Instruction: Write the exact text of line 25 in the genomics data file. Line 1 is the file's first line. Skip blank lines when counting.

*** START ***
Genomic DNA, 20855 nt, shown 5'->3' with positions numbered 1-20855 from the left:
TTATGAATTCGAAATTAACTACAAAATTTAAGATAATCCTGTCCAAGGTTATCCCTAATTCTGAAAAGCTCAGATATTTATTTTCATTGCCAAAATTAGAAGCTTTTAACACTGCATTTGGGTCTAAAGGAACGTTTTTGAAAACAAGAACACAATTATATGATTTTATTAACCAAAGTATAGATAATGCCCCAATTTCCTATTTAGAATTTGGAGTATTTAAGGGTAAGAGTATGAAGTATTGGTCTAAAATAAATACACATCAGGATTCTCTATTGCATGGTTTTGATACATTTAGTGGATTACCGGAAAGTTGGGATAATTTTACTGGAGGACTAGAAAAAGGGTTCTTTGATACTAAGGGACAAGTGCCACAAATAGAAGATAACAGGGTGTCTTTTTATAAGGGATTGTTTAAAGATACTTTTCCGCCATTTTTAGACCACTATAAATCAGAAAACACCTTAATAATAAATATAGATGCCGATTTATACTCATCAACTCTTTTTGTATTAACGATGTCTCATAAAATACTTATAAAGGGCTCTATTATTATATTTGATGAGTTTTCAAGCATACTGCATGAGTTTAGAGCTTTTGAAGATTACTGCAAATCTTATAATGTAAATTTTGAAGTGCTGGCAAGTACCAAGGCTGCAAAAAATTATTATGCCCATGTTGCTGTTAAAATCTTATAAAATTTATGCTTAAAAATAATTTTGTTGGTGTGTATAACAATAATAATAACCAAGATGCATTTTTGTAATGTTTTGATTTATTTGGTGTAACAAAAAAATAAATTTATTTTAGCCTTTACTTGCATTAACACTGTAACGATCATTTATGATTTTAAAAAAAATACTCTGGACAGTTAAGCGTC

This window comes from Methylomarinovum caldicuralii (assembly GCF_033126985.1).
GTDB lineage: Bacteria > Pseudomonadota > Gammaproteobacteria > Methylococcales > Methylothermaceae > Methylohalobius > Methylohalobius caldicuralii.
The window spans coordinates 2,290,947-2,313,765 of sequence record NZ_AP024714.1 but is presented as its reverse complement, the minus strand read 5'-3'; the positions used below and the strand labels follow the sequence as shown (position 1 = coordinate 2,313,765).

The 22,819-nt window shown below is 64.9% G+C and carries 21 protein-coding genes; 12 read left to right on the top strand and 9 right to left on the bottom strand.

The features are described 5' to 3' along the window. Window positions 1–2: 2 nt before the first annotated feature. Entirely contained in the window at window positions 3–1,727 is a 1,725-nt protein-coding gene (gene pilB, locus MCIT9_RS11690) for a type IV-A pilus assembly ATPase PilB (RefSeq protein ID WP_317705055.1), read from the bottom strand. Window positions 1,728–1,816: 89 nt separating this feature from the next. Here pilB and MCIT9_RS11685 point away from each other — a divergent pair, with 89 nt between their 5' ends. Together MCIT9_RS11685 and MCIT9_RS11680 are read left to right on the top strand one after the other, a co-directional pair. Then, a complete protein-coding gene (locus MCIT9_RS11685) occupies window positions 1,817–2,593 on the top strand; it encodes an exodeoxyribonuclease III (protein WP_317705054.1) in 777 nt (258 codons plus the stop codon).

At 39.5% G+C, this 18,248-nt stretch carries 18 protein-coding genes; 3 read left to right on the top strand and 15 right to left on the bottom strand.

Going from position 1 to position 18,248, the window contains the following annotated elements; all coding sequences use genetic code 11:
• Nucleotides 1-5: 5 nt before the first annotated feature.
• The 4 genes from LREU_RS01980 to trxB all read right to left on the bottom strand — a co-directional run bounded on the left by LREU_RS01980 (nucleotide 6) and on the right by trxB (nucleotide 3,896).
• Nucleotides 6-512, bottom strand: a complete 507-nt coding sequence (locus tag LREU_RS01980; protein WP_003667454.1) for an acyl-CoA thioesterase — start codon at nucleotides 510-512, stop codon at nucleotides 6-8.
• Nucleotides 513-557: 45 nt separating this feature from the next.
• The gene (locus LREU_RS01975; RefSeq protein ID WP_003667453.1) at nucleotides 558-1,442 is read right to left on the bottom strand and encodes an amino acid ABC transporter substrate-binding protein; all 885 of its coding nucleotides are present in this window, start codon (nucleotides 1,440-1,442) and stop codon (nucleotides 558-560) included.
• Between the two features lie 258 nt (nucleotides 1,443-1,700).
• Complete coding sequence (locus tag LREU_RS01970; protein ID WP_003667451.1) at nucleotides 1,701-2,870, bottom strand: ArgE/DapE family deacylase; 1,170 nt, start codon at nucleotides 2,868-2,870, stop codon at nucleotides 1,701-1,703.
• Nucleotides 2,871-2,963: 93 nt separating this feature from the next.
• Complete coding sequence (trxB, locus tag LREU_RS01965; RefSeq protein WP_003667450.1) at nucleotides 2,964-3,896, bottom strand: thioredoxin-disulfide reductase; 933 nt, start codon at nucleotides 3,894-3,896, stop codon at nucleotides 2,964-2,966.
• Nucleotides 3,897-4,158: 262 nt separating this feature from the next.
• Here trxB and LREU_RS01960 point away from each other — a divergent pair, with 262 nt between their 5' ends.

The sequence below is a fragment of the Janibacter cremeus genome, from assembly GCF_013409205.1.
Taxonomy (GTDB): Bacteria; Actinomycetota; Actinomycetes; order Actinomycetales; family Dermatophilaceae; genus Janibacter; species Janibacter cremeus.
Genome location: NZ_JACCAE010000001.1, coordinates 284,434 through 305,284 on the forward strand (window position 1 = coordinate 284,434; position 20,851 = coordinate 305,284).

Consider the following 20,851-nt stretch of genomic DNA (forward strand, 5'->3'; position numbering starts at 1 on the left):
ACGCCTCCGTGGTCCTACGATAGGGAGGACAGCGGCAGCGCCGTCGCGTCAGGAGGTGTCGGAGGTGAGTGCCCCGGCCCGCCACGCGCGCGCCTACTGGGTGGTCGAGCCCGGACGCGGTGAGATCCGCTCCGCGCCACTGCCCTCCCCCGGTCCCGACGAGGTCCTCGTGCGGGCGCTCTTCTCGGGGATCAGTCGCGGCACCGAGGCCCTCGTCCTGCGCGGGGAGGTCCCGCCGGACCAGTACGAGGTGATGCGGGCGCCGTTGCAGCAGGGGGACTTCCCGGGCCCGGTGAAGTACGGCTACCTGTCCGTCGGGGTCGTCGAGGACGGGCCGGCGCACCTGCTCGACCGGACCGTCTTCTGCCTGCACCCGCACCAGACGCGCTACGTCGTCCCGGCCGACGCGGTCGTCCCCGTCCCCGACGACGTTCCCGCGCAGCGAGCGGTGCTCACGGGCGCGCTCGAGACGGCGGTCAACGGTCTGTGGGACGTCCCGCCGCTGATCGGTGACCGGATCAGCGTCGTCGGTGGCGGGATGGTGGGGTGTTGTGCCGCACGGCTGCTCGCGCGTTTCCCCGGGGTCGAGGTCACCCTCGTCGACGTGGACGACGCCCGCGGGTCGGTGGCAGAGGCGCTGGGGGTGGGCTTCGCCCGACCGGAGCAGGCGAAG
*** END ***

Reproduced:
ACGCCTCCGTGGTCCTACGATAGGGAGGACAGCGGCAGCGCCGTCGCGTCAGGAGGTGTCGGAGGTGAGTGCCCCGGCCCGCCACGCGCGCGCCTACTGGGTGGTCGAGCCCGGACGCGGTGAGATCCGCTCCGCGCCACTGCCCTCCCCCGGTCCCGACGAGGTCCTCGTGCGGGCGCTCTTCTCGGGGATCAGTCGCGGCACCGAGGCCCTCGTCCTGCGCGGGGAGGTCCCGCCGGACCAGTACGAGGTGATGCGGGCGCCGTTGCAGCAGGGGGACTTCCCGGGCCCGGTGAAGTACGGCTACCTGTCCGTCGGGGTCGTCGAGGACGGGCCGGCGCACCTGCTCGACCGGACCGTCTTCTGCCTGCACCCGCACCAGACGCGCTACGTCGTCCCGGCCGACGCGGTCGTCCCCGTCCCCGACGACGTTCCCGCGCAGCGAGCGGTGCTCACGGGCGCGCTCGAGACGGCGGTCAACGGTCTGTGGGACGTCCCGCCGCTGATCGGTGACCGGATCAGCGTCGTCGGTGGCGGGATGGTGGGGTGTTGTGCCGCACGGCTGCTCGCGCGTTTCCCCGGGGTCGAGGTCACCCTCGTCGACGTGGACGACGCCCGCGGGTCGGTGGCAGAGGCGCTGGGGGTGGGCTTCGCCCGACCGGAGCAGGCGAAG